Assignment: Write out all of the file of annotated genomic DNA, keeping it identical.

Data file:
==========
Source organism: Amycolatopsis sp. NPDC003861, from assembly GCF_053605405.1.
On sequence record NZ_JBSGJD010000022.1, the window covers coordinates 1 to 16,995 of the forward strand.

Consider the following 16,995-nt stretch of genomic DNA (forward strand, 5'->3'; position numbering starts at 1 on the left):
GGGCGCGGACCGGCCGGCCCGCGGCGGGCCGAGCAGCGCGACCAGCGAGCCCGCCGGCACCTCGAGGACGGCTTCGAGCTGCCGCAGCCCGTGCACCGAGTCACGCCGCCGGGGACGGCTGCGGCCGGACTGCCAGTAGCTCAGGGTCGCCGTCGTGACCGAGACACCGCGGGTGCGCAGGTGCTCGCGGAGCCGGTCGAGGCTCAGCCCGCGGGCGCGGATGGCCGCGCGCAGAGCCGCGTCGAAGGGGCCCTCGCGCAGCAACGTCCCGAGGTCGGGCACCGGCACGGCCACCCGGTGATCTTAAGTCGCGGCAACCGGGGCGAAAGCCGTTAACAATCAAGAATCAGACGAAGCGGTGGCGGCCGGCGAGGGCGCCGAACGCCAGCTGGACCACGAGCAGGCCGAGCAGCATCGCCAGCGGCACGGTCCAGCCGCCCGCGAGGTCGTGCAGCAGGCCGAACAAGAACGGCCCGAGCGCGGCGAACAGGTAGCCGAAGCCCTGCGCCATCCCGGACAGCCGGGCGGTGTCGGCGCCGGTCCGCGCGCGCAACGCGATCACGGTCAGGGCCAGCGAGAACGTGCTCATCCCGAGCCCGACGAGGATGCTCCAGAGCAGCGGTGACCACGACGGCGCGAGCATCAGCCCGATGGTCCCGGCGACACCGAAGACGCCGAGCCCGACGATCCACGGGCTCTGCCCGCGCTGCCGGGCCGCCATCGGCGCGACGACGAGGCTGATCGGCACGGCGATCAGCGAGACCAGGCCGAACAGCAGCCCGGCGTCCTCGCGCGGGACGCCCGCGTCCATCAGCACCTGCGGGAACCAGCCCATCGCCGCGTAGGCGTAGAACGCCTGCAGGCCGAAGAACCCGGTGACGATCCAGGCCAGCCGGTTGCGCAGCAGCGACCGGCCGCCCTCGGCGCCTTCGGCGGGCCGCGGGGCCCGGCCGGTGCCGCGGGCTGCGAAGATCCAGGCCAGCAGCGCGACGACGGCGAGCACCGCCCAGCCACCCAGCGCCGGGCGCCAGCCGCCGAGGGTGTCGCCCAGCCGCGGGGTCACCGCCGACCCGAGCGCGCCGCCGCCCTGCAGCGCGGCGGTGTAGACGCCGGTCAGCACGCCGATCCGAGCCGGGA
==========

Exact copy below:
Source organism: Amycolatopsis sp. NPDC003861, from assembly GCF_053605405.1.
On sequence record NZ_JBSGJD010000022.1, the window covers coordinates 1 to 16,995 of the forward strand.

Consider the following 16,995-nt stretch of genomic DNA (forward strand, 5'->3'; position numbering starts at 1 on the left):
GGGCGCGGACCGGCCGGCCCGCGGCGGGCCGAGCAGCGCGACCAGCGAGCCCGCCGGCACCTCGAGGACGGCTTCGAGCTGCCGCAGCCCGTGCACCGAGTCACGCCGCCGGGGACGGCTGCGGCCGGACTGCCAGTAGCTCAGGGTCGCCGTCGTGACCGAGACACCGCGGGTGCGCAGGTGCTCGCGGAGCCGGTCGAGGCTCAGCCCGCGGGCGCGGATGGCCGCGCGCAGAGCCGCGTCGAAGGGGCCCTCGCGCAGCAACGTCCCGAGGTCGGGCACCGGCACGGCCACCCGGTGATCTTAAGTCGCGGCAACCGGGGCGAAAGCCGTTAACAATCAAGAATCAGACGAAGCGGTGGCGGCCGGCGAGGGCGCCGAACGCCAGCTGGACCACGAGCAGGCCGAGCAGCATCGCCAGCGGCACGGTCCAGCCGCCCGCGAGGTCGTGCAGCAGGCCGAACAAGAACGGCCCGAGCGCGGCGAACAGGTAGCCGAAGCCCTGCGCCATCCCGGACAGCCGGGCGGTGTCGGCGCCGGTCCGCGCGCGCAACGCGATCACGGTCAGGGCCAGCGAGAACGTGCTCATCCCGAGCCCGACGAGGATGCTCCAGAGCAGCGGTGACCACGACGGCGCGAGCATCAGCCCGATGGTCCCGGCGACACCGAAGACGCCGAGCCCGACGATCCACGGGCTCTGCCCGCGCTGCCGGGCCGCCATCGGCGCGACGACGAGGCTGATCGGCACGGCGATCAGCGAGACCAGGCCGAACAGCAGCCCGGCGTCCTCGCGCGGGACGCCCGCGTCCATCAGCACCTGCGGGAACCAGCCCATCGCCGCGTAGGCGTAGAACGCCTGCAGGCCGAAGAACCCGGTGACGATCCAGGCCAGCCGGTTGCGCAGCAGCGACCGGCCGCCCTCGGCGCCTTCGGCGGGCCGCGGGGCCCGGCCGGTGCCGCGGGCTGCGAAGATCCAGGCCAGCAGCGCGACGACGGCGAGCACCGCCCAGCCACCCAGCGCCGGGCGCCAGCCGCCGAGGGTGTCGCCCAGCCGCGGGGTCACCGCCGACCCGAGCGCGCCGCCGCCCTGCAGCGCGGCGGTGTAGACGCCGGTCAGCACGCCGATCCGAGCCGGGA